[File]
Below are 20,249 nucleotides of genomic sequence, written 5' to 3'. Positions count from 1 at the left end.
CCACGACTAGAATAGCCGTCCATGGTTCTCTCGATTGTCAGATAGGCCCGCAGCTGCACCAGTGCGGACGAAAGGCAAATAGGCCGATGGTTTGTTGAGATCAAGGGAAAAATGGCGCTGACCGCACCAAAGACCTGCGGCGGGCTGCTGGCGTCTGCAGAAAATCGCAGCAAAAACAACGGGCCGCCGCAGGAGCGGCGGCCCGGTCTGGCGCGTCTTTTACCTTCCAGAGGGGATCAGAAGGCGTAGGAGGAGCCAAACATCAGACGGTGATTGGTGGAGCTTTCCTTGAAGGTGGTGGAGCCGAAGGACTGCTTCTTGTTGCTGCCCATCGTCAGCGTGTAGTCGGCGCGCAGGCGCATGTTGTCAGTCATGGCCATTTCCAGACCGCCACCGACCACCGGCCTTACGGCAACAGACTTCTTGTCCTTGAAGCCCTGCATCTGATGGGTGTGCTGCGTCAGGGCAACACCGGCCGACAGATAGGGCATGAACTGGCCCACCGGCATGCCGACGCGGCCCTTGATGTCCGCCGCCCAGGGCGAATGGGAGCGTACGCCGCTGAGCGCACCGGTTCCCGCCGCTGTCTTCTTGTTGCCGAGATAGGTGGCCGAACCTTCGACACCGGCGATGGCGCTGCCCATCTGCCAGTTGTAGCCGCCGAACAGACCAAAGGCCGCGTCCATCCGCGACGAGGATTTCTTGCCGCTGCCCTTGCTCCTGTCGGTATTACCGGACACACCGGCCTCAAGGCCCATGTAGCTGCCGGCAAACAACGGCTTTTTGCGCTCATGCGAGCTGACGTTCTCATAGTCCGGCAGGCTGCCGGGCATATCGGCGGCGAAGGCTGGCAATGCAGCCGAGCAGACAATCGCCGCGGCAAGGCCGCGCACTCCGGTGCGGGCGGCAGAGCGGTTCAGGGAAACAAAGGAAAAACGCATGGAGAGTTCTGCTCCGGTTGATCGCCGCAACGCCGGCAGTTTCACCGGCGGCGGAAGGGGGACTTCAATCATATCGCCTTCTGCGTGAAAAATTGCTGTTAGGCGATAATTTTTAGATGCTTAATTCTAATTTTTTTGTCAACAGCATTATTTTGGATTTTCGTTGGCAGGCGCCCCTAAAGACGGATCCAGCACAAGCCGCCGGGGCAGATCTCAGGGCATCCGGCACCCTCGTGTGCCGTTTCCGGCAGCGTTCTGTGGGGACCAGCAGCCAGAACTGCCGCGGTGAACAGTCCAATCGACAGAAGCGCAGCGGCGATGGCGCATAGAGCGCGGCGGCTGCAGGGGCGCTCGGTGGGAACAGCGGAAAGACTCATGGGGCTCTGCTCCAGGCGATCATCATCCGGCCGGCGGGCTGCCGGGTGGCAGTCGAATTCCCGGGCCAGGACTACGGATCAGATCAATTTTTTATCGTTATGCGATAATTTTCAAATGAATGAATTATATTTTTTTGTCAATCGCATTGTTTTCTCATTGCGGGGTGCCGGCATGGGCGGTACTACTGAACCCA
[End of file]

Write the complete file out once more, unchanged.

Below are 20,249 nucleotides of genomic sequence, written 5' to 3'. Positions count from 1 at the left end.
CCACGACTAGAATAGCCGTCCATGGTTCTCTCGATTGTCAGATAGGCCCGCAGCTGCACCAGTGCGGACGAAAGGCAAATAGGCCGATGGTTTGTTGAGATCAAGGGAAAAATGGCGCTGACCGCACCAAAGACCTGCGGCGGGCTGCTGGCGTCTGCAGAAAATCGCAGCAAAAACAACGGGCCGCCGCAGGAGCGGCGGCCCGGTCTGGCGCGTCTTTTACCTTCCAGAGGGGATCAGAAGGCGTAGGAGGAGCCAAACATCAGACGGTGATTGGTGGAGCTTTCCTTGAAGGTGGTGGAGCCGAAGGACTGCTTCTTGTTGCTGCCCATCGTCAGCGTGTAGTCGGCGCGCAGGCGCATGTTGTCAGTCATGGCCATTTCCAGACCGCCACCGACCACCGGCCTTACGGCAACAGACTTCTTGTCCTTGAAGCCCTGCATCTGATGGGTGTGCTGCGTCAGGGCAACACCGGCCGACAGATAGGGCATGAACTGGCCCACCGGCATGCCGACGCGGCCCTTGATGTCCGCCGCCCAGGGCGAATGGGAGCGTACGCCGCTGAGCGCACCGGTTCCCGCCGCTGTCTTCTTGTTGCCGAGATAGGTGGCCGAACCTTCGACACCGGCGATGGCGCTGCCCATCTGCCAGTTGTAGCCGCCGAACAGACCAAAGGCCGCGTCCATCCGCGACGAGGATTTCTTGCCGCTGCCCTTGCTCCTGTCGGTATTACCGGACACACCGGCCTCAAGGCCCATGTAGCTGCCGGCAAACAACGGCTTTTTGCGCTCATGCGAGCTGACGTTCTCATAGTCCGGCAGGCTGCCGGGCATATCGGCGGCGAAGGCTGGCAATGCAGCCGAGCAGACAATCGCCGCGGCAAGGCCGCGCACTCCGGTGCGGGCGGCAGAGCGGTTCAGGGAAACAAAGGAAAAACGCATGGAGAGTTCTGCTCCGGTTGATCGCCGCAACGCCGGCAGTTTCACCGGCGGCGGAAGGGGGACTTCAATCATATCGCCTTCTGCGTGAAAAATTGCTGTTAGGCGATAATTTTTAGATGCTTAATTCTAATTTTTTTGTCAACAGCATTATTTTGGATTTTCGTTGGCAGGCGCCCCTAAAGACGGATCCAGCACAAGCCGCCGGGGCAGATCTCAGGGCATCCGGCACCCTCGTGTGCCGTTTCCGGCAGCGTTCTGTGGGGACCAGCAGCCAGAACTGCCGCGGTGAACAGTCCAATCGACAGAAGCGCAGCGGCGATGGCGCATAGAGCGCGGCGGCTGCAGGGGCGCTCGGTGGGAACAGCGGAAAGACTCATGGGGCTCTGCTCCAGGCGATCATCATCCGGCCGGCGGGCTGCCGGGTGGCAGTCGAATTCCCGGGCCAGGACTACGGATCAGATCAATTTTTTATCGTTATGCGATAATTTTCAAATGAATGAATTATATTTTTTTGTCAATCGCATTGTTTTCTCATTGCGGGGTGCCGGCATGGGCGGTACTACTGAACCCA